In my opinion, the force applied to the door by my wife should have been enough for it to trigger a reversing motion. I would like to know what the expected behavior is by Chrysler and if they would issue a recall to address the behavior we experienced.

Since then, we are using the safety override to disable the interior sliding door buttons.
 

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My 3 year old had her leg pinched in the door yesterday. I was a loading the back she went around to get in. I hear the door beep and her just screaming so I run around to see what happened and there she is crying on the floor and the door was completely closed.
42349
 

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My 3 year old had her leg pinched in the door yesterday. I was a loading the back she went around to get in. I hear the door beep and her just screaming so I run around to see what happened and there she is crying on the floor and the door was completely closed.
Welcome to the forum. If you put your van info (year, trim, gas/hybrid, etc.) in the signature line, it will show up at the bottom of each post and possibly help forum members answer questions.

So sorry to hear this happened to your daughter.

I would probably ask the service department to check the sliding doors just in case there is anything that needs worked on. The small button on the sliding door makes it easy for a kid to open the door, but if it is pressed again, the door will reverse. The fact that there was a beep meant that the door was shutting before it finished opening (unless your van beeps whenever the door moves.) The question is why? You might want to have an adult press the sliding door button while you are loading to see if the movement of the van while loading triggers the door to reverse its direction. Recently I had parts flashed (reprogrammed?) on a sliding door because it would reopen when closing if I entered the driver's door while the sliding door was closing. (My van has around 45,000 miles now.)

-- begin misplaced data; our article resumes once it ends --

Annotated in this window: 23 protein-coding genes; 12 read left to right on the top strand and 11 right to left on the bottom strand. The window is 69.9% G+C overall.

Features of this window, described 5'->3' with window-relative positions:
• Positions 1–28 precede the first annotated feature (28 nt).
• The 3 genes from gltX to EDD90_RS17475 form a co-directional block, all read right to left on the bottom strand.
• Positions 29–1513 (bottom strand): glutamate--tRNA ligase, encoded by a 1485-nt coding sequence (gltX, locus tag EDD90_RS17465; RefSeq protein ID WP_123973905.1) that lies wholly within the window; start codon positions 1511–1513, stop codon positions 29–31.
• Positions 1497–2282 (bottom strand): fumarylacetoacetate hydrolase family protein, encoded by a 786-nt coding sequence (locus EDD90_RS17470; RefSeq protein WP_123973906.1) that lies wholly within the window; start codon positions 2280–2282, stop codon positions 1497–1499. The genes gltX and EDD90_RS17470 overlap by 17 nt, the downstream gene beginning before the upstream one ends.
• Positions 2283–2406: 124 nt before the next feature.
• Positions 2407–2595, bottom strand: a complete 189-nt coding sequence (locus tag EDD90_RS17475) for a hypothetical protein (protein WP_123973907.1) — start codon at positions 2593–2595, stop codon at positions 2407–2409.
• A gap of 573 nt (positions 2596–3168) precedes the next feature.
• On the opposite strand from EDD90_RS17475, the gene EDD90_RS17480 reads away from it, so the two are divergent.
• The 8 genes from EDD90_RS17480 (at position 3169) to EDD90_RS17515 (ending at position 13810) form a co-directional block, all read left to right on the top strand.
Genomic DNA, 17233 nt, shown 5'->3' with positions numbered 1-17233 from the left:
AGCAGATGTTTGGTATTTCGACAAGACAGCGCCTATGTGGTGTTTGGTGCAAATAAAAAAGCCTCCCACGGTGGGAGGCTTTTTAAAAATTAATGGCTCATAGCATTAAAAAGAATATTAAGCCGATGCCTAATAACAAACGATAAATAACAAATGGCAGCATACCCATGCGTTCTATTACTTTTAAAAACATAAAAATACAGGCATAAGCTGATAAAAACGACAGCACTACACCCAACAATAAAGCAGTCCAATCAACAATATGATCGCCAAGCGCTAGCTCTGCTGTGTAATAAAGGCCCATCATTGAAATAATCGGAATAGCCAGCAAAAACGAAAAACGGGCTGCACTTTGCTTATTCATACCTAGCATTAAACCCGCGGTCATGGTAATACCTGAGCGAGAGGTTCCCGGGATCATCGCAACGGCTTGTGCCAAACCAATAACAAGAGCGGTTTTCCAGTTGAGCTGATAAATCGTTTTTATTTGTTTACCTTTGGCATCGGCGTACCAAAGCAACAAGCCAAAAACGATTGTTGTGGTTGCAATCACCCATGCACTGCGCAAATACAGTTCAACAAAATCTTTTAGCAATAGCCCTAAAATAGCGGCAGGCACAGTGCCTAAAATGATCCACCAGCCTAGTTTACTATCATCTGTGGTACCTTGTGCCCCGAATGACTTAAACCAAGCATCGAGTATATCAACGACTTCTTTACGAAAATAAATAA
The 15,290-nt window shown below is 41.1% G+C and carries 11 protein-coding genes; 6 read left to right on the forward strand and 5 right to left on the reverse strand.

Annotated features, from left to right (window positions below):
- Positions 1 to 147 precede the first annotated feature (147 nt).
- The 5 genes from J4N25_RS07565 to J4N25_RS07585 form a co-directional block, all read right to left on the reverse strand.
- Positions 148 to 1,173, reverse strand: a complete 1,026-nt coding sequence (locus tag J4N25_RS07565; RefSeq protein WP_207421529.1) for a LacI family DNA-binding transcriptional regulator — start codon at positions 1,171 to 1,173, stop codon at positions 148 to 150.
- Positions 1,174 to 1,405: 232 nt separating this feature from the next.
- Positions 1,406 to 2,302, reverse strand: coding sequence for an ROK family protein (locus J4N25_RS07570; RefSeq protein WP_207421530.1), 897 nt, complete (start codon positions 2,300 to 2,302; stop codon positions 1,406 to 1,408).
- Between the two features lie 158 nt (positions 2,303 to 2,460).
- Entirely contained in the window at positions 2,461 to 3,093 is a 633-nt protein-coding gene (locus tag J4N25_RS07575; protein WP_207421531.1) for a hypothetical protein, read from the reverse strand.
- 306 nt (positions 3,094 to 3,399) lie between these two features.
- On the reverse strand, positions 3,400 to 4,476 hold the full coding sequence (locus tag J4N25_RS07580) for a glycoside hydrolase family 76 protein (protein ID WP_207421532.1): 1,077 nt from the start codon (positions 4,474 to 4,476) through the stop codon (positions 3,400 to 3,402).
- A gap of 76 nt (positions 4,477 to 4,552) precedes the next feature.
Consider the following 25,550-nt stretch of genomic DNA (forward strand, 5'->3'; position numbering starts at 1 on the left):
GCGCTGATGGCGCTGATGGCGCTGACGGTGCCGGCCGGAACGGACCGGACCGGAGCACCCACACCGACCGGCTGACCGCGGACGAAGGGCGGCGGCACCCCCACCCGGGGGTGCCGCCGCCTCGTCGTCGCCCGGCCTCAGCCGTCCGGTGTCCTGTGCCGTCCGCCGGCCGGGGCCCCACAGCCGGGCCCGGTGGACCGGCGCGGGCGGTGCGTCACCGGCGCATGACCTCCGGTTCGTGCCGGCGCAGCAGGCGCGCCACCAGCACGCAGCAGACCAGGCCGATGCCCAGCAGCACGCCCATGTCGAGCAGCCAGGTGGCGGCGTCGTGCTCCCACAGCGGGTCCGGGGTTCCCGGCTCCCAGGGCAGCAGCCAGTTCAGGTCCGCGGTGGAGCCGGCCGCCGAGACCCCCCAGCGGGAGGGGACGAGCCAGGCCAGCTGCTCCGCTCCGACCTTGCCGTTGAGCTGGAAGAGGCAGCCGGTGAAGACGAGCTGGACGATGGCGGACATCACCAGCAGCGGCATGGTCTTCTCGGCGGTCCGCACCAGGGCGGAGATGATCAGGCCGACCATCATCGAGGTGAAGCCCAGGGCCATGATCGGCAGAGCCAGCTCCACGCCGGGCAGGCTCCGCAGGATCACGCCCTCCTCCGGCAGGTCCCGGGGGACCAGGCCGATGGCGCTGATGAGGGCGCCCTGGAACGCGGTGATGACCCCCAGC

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Meanwhile, I think that my doors must be overly sensitive.

Often the doors will start to close, and then when they are almost closed they will reopen. This happens on both sides, but more on the driver side than passenger side. There were several times when we first got the van that we came back outside, and found a sliding door sitting open, since we had just walked away while it was closing like we used to do with our Town & Country. Now we stand there and watch it fully close before walking away.

Anybody know if there's a way to adjust the sensitivity?
 

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Meanwhile, I think that my doors must be overly sensitive.

Often the doors will start to close, and then when they are almost closed they will reopen. This happens on both sides, but more on the driver side than passenger side. There were several times when we first got the van that we came back outside, and found a sliding door sitting open, since we had just walked away while it was closing like we used to do with our Town & Country. Now we stand there and watch it fully close before walking away.

Anybody know if there's a way to adjust the sensitivity?
I think that you have to take the van to the service department to have them reflash something. Here is a post about a TSB for sliding door issues. Check post #40 for the TSB number. It seems like the post quote shown below is from the middle of the thread but the link takes you to the intended post. You can read the rest of the thread to see how it compares to your door issue.